This is a boolean flag which allows the channel execution rules to be bypassed and for the channel to be finalized "instantly" without waiting for the challenge-response window to lapse.


As soon as an isFinal=true state is enabled (that is to say, you cannot prevent it from becoming supported) it is not safe to continue executing the state channel. It should be finalized immediately.

Channel IDs

Channels are identified by the hash of the FixedPart of the state (those parts that may not vary):

  bytes32 channelId = keccak256(

State commitments

To commit to a state, a hash is formed as follows:

 bytes32 stateHash = keccak256(abi.encode(

and this hash is signed using an dedicated Ethereum private key generated solely for the purpose of executing state channel(s) and not otherwise controlling funds on chain. The signature has the following type:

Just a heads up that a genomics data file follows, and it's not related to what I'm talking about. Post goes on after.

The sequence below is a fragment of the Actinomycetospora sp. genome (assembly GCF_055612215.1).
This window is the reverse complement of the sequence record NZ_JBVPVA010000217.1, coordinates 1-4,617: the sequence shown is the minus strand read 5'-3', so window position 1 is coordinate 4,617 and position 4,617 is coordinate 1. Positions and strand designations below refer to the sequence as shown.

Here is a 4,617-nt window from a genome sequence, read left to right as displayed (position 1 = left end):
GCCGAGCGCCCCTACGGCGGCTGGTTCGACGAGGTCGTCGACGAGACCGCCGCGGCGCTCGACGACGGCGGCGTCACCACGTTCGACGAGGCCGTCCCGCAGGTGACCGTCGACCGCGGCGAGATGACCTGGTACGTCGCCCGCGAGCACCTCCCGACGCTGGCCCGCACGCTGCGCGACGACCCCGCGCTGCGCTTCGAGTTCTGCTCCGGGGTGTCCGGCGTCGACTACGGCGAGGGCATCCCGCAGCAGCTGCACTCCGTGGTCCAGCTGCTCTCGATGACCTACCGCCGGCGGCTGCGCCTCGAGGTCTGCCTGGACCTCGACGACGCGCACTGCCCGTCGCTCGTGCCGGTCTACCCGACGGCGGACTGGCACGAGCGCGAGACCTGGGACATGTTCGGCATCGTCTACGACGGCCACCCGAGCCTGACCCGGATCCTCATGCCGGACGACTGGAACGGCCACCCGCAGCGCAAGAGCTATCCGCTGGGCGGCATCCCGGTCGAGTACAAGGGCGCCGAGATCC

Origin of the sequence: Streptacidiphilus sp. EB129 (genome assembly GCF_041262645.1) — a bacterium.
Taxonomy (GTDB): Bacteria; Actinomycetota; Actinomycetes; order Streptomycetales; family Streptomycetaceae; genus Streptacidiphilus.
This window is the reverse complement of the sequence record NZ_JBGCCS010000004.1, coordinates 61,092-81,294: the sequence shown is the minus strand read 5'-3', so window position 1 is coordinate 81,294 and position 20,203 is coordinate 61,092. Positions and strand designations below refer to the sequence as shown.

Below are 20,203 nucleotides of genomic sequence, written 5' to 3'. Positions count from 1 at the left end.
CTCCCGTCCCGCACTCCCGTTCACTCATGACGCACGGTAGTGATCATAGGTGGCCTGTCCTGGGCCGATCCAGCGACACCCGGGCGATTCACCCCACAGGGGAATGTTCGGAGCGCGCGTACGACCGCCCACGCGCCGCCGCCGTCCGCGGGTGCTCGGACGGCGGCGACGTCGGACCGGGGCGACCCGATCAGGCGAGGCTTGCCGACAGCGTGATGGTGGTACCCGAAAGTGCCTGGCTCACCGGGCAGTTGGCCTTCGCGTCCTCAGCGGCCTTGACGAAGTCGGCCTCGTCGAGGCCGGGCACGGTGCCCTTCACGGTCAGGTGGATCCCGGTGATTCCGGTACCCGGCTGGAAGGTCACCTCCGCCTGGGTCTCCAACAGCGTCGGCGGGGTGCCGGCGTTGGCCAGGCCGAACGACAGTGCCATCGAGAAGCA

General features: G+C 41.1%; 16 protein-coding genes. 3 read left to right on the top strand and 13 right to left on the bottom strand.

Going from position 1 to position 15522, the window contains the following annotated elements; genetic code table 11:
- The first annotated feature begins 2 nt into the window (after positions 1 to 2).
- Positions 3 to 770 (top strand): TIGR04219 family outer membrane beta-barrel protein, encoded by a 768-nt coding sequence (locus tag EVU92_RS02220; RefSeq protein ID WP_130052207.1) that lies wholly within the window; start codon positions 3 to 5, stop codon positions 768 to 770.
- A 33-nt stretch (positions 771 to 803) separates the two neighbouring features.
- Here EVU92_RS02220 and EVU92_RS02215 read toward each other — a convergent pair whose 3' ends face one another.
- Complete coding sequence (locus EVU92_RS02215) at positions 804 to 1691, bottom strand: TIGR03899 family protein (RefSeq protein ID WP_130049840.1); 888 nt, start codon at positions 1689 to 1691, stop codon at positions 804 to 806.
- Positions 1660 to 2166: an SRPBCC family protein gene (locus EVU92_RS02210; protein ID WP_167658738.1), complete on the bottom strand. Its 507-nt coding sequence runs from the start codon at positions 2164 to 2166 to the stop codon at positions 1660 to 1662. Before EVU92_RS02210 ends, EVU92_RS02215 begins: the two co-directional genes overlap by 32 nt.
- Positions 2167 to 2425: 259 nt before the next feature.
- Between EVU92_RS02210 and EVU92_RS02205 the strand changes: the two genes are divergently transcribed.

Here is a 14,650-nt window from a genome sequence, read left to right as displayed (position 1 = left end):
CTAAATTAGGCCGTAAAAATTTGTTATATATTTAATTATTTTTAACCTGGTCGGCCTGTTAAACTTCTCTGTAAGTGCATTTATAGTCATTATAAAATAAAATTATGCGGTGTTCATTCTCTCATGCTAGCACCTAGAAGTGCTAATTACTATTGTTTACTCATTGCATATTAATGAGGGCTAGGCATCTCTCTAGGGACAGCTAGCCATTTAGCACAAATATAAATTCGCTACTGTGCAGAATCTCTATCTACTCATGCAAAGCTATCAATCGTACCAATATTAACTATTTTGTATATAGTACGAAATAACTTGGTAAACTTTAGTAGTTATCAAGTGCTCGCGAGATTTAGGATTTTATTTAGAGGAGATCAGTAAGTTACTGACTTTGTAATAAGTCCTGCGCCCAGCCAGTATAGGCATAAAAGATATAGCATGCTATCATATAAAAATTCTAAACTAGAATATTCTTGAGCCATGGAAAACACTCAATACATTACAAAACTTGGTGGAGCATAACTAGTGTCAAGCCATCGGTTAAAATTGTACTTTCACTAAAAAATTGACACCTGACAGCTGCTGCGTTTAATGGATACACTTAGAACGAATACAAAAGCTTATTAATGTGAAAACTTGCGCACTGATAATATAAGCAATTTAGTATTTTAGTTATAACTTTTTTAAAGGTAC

struct Signature {
        uint8 v;
        bytes32 r;
        bytes32 s;
    import { Signature } from "ethers";
    type Signature struct {
        R []byte
        S []byte
        V byte

You can sign a state using these utilities:

    import {signData} from '@statechannels/nitro-protocol;

    const signature = signData(stateHash, privateKey);
import  nc ""

signature := nc.SignEthereumMessage(stateHash.Bytes(), secretKey)


Signatures on a state hash by different participants are often bundled up with the variable part of the state when being submitted to chain.

struct SignedVariablePart {
    VariablePart variablePart;
    Signature[] sigs;
export interface SignedVariablePart {
    variablePart: VariablePart;
    sigs: Signature[];